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MEPS prepress abstract   -  DOI:

Changes in Fish Assemblages after Marine Heatwave Events in West Hawai‘i Island

Amy Y. Olsen*, Shawn Larson, Jacqueline L. Padilla-Gamiño, Terrie Klinger

*Corresponding author:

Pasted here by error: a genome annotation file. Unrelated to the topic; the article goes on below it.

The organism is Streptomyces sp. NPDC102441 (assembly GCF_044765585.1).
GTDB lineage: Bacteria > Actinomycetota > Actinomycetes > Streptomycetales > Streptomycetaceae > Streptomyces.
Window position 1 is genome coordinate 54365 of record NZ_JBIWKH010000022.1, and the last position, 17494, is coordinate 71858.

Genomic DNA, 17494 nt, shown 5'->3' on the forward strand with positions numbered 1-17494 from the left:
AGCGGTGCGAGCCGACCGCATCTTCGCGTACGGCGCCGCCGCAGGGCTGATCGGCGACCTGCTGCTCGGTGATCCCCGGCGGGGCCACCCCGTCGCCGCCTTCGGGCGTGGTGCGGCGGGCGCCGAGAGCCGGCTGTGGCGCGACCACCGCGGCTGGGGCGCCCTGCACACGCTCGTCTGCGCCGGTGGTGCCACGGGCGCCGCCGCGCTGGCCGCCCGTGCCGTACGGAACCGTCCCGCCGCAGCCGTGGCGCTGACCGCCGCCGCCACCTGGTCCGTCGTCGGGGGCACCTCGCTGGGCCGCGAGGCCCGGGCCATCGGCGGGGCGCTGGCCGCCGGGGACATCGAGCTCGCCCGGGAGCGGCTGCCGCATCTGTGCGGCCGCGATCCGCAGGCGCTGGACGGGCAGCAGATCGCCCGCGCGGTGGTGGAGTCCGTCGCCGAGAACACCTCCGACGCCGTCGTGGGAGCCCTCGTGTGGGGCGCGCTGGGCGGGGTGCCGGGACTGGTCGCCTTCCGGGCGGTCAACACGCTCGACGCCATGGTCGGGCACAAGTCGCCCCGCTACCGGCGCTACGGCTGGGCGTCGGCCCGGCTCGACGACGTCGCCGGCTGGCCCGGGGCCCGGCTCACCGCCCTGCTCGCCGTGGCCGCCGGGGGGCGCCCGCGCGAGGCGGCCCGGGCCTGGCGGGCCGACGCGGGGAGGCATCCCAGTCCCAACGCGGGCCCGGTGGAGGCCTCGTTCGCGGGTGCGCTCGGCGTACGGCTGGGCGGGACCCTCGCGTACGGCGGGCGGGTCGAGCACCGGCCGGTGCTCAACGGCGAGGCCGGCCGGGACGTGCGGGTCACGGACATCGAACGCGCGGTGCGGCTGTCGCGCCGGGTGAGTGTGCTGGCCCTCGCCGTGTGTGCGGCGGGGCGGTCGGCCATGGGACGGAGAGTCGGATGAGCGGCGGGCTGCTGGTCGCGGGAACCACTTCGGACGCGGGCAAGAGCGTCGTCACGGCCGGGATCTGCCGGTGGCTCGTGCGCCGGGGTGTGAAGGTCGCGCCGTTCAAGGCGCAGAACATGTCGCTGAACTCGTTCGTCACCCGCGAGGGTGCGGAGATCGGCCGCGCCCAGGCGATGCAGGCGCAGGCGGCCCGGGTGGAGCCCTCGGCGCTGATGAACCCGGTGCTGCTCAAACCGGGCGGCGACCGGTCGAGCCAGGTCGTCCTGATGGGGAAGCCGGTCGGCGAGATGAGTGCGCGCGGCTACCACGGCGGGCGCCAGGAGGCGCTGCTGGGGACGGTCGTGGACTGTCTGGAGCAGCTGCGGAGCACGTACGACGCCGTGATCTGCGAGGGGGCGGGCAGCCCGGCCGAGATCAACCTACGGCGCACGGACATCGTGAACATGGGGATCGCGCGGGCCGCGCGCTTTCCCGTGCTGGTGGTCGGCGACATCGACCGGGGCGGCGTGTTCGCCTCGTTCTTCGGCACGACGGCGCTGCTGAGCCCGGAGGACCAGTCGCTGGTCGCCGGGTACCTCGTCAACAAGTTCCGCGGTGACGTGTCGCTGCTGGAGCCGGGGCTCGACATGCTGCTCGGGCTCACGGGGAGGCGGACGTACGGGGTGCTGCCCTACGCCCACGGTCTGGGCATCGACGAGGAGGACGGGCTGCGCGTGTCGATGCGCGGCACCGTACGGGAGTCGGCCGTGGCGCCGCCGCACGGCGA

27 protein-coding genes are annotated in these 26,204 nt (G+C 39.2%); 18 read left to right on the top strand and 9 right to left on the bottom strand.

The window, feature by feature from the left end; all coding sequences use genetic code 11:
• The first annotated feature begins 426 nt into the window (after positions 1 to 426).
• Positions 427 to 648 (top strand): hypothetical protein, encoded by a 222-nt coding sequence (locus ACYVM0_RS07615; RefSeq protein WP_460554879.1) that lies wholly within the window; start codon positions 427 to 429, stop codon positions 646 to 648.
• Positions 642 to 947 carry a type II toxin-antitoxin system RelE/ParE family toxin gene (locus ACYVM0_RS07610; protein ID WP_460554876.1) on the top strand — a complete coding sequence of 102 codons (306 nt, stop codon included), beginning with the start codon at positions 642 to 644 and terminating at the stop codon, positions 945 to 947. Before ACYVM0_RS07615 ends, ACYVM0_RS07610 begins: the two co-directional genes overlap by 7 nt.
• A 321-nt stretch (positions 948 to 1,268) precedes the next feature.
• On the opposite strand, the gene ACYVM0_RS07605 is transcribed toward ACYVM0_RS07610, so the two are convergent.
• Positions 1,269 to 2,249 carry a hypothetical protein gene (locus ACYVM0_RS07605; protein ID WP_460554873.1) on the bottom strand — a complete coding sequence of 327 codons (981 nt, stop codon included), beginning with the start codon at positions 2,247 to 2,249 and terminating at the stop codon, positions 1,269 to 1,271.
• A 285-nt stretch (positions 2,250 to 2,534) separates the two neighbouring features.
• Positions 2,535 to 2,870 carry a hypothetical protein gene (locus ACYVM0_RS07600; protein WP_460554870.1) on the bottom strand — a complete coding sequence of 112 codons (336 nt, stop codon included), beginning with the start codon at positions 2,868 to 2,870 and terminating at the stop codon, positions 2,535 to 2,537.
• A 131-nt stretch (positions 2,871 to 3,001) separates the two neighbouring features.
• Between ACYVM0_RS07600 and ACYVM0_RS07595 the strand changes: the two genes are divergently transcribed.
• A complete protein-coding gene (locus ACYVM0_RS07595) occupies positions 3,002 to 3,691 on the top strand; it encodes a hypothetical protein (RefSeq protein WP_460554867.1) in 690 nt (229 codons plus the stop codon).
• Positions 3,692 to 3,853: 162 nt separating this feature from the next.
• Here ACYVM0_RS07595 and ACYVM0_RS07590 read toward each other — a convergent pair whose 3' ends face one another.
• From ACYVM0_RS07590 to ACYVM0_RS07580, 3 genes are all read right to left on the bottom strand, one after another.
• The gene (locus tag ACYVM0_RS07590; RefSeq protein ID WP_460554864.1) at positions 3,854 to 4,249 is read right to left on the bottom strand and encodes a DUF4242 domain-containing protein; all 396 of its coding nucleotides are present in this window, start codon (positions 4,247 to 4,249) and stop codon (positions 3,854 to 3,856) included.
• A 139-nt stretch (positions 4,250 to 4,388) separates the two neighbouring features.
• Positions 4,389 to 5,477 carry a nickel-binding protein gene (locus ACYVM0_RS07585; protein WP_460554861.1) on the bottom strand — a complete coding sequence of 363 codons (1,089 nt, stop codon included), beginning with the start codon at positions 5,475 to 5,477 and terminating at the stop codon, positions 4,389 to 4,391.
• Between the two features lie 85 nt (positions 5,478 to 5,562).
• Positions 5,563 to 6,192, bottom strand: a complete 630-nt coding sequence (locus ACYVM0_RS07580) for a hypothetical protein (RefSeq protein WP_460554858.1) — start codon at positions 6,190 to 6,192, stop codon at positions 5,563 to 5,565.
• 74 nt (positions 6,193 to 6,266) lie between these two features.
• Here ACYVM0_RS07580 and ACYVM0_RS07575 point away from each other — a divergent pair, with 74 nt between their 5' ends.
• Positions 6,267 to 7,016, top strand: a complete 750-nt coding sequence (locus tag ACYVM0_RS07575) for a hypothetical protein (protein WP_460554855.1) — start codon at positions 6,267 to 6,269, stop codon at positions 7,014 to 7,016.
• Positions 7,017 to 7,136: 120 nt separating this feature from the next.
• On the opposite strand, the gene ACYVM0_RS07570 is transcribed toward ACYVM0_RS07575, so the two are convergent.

ABSTRACT: Marine heatwaves are prolonged events of anomalously warm water that affect diverse marine habitats and their associated biota. Evidence shows that anthropogenic climate change is increasing the frequency and duration of marine heatwaves, and that coral reef systems are sensitive to the thermal stress imposed by marine heatwaves. In this study, we examined fish community response to consecutive marine heatwaves (2014-2015) by analyzing changes in fish assemblages in Hawai‘i over 11 years (2009 – 2019). Subtidal video survey data were collected in three areas on the west side of the Big Island of Hawai‘i. Fish were counted and identified to species or genus, then assigned to one of seven functional groups: predators, secondary consumers, planktivores, corallivores, scrapers, grazers and browsers. Our study revealed four key findings. We show that all fish assemblages changed significantly in each area after the marine heatwaves. Across all three areas, the three most abundant functional groups (planktivores, grazers and secondary consumers) drove the observed changes in the community. Following the marine heatwaves, fish abundance increased in two areas with fewer fishing regulations. In the most protected area, fish abundance remained high and diversity indices were significantly higher post-marine heatwaves. Our results support the hypothesis that marine heatwaves can cause shifts in fish assemblages and that the precise nature of these shifts can vary over relatively short spatial scales that may coincide with scales of management.